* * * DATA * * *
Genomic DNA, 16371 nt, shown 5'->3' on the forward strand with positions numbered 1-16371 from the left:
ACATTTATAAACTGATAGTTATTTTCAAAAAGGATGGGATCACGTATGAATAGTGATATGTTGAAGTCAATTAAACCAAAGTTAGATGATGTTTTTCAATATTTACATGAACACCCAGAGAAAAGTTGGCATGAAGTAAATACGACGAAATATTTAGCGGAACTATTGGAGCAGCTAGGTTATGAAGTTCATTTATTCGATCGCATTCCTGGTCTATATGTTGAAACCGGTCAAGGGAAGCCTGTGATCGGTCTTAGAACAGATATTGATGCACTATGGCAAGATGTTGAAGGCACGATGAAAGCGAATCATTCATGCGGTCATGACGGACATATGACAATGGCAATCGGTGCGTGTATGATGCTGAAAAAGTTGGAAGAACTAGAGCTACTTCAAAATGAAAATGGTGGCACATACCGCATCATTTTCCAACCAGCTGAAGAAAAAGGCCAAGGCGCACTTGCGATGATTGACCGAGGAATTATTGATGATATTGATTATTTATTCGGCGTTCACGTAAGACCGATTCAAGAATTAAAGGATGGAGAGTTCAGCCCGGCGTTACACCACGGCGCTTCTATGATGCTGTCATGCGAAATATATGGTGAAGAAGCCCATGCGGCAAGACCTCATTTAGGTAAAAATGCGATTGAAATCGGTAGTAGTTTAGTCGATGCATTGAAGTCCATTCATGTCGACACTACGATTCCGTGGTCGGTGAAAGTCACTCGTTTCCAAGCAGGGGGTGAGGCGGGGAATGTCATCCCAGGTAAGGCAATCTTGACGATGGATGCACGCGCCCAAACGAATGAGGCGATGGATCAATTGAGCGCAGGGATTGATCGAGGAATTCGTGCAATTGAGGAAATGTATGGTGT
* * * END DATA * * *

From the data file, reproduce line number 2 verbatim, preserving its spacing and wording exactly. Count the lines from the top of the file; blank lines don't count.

ACATTTATAAACTGATAGTTATTTTCAAAAAGGATGGGATCACGTATGAATAGTGATATGTTGAAGTCAATTAAACCAAAGTTAGATGATGTTTTTCAATATTTACATGAACACCCAGAGAAAAGTTGGCATGAAGTAAATACGACGAAATATTTAGCGGAACTATTGGAGCAGCTAGGTTATGAAGTTCATTTATTCGATCGCATTCCTGGTCTATATGTTGAAACCGGTCAAGGGAAGCCTGTGATCGGTCTTAGAACAGATATTGATGCACTATGGCAAGATGTTGAAGGCACGATGAAAGCGAATCATTCATGCGGTCATGACGGACATATGACAATGGCAATCGGTGCGTGTATGATGCTGAAAAAGTTGGAAGAACTAGAGCTACTTCAAAATGAAAATGGTGGCACATACCGCATCATTTTCCAACCAGCTGAAGAAAAAGGCCAAGGCGCACTTGCGATGATTGACCGAGGAATTATTGATGATATTGATTATTTATTCGGCGTTCACGTAAGACCGATTCAAGAATTAAAGGATGGAGAGTTCAGCCCGGCGTTACACCACGGCGCTTCTATGATGCTGTCATGCGAAATATATGGTGAAGAAGCCCATGCGGCAAGACCTCATTTAGGTAAAAATGCGATTGAAATCGGTAGTAGTTTAGTCGATGCATTGAAGTCCATTCATGTCGACACTACGATTCCGTGGTCGGTGAAAGTCACTCGTTTCCAAGCAGGGGGTGAGGCGGGGAATGTCATCCCAGGTAAGGCAATCTTGACGATGGATGCACGCGCCCAAACGAATGAGGCGATGGATCAATTGAGCGCAGGGATTGATCGAGGAATTCGTGCAATTGAGGAAATGTATGGTGT